The question isn't whether or not you can get a car loan after you've had a car repossessed, because you probably can. The important question is whether or not you can get a car loan that works for you. Some lenders specialize in working with people that have imperfect credit or repossessions, but getting a loan from them can be expensive. A well-planned approach can help you better understand where you stand and potentially reduce the cost of your loan.
Understand and Fix Your Credit
The first step in dealing with a repossession, as with any credit issue, is to understand where you stand. Ordering your credit report and score lets you see if you have issues above and beyond a repossession. Having one credit blemish is different from having multiple problems. One way to mitigate the negative impact of a repossession is to dispute any other incorrect information on your report, since removing those items can improve your score. At the same time, you might also want to pay down balances, fix late payments and do whatever else you can to get your credit back under control.
While there might not be a great deal of variation between lenders if you have excellent credit, when you have a repossession there's a lot of room for lenders to disagree on what you should pay. One lender might look at it as a problem so serious that it won't lend to you without an onerous interest rate and down payment. Another might look at your credit and think that you are a manageable risk, offering you a better loan. Getting a car loan after a repossession requires a willingness to apply to multiple lenders and compare offers.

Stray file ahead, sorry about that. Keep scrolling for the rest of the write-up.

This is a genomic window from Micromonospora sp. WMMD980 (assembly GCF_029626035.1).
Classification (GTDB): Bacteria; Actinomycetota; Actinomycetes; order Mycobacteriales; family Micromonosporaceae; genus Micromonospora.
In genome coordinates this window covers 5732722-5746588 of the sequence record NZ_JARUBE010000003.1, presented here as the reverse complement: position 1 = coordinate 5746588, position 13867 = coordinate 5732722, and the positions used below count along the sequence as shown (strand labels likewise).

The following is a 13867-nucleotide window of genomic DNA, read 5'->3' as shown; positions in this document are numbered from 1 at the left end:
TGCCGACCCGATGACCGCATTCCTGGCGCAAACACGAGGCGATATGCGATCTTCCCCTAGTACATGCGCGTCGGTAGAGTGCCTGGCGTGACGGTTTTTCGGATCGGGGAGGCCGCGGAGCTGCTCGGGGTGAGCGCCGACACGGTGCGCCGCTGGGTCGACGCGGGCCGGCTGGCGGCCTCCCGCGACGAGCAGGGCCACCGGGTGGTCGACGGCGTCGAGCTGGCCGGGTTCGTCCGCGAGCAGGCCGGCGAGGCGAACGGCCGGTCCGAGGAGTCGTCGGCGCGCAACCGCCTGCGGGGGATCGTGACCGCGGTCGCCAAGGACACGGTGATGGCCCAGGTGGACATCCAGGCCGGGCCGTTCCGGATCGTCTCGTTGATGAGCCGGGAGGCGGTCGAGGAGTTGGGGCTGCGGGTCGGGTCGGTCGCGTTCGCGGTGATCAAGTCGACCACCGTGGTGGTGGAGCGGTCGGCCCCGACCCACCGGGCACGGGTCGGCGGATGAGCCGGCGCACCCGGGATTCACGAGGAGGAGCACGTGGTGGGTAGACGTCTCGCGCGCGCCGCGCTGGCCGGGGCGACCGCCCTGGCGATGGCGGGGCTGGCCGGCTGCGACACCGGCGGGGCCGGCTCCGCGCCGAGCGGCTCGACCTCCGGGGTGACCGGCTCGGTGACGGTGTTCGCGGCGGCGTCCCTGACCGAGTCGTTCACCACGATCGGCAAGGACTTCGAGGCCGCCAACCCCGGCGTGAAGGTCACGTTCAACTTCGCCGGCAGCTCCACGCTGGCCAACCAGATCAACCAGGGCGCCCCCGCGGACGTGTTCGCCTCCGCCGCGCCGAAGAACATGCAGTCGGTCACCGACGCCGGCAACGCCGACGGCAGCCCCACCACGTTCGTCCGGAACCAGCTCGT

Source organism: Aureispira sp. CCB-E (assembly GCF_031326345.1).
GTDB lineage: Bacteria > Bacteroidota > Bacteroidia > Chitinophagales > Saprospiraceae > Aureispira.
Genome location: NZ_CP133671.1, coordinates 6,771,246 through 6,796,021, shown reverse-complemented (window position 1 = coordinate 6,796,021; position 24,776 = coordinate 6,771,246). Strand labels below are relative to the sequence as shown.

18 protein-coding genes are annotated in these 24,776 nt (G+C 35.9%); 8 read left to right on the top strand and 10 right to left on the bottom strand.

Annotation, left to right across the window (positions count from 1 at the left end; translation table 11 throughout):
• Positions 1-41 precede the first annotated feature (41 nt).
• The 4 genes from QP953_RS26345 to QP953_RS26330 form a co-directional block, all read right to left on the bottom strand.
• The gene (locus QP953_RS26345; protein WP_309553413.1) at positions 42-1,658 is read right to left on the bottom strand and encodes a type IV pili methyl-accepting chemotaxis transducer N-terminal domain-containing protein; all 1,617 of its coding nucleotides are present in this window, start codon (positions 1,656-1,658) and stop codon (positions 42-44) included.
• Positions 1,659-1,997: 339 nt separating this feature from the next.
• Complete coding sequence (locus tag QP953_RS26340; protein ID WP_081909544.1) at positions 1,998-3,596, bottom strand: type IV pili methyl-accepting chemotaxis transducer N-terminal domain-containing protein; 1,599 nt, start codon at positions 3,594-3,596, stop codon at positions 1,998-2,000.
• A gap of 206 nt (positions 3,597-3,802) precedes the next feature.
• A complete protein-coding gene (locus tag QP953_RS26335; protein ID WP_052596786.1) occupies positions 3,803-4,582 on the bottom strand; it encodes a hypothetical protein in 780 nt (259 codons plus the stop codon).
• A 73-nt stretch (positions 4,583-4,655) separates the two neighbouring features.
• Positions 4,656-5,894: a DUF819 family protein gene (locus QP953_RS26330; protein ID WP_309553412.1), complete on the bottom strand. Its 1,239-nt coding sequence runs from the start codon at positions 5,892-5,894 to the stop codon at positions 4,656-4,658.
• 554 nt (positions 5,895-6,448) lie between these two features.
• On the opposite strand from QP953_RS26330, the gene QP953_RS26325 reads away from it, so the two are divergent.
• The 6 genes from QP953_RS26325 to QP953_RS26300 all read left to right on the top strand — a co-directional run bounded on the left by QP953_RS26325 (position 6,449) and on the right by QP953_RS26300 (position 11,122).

Have a Down Payment
With a repossession on your credit, you will probably have to make a down payment when you go to purchase a car. Before a lender gives you money, knowing that you've defaulted on other car loans, it will probably want to know that you stand to lose your own money if you give up your car. Having a down payment also means that you borrow less money, which can be better for you.
Choose a Realistic Car
With blemished credit, you probably won't get qualified for a loan on a dream car and, if you do, it could be very expensive. Finding a car that will get you to and from work or school but that is relatively basic and inexpensive will increase your chance of getting approved for a loan. Not only does the lower loan balance pose less risk to a lender, but the lower payment that you will have also makes it more likely that you'll be able to pay on it.
Steve Lander has been a writer since 1996, with experience in the fields of financial services, real estate and technology. His work has appeared in trade publications such as the "Minnesota Real Estate Journal" and "Minnesota Multi-Housing Association Advocate." Lander holds a Bachelor of Arts in political science from Columbia University.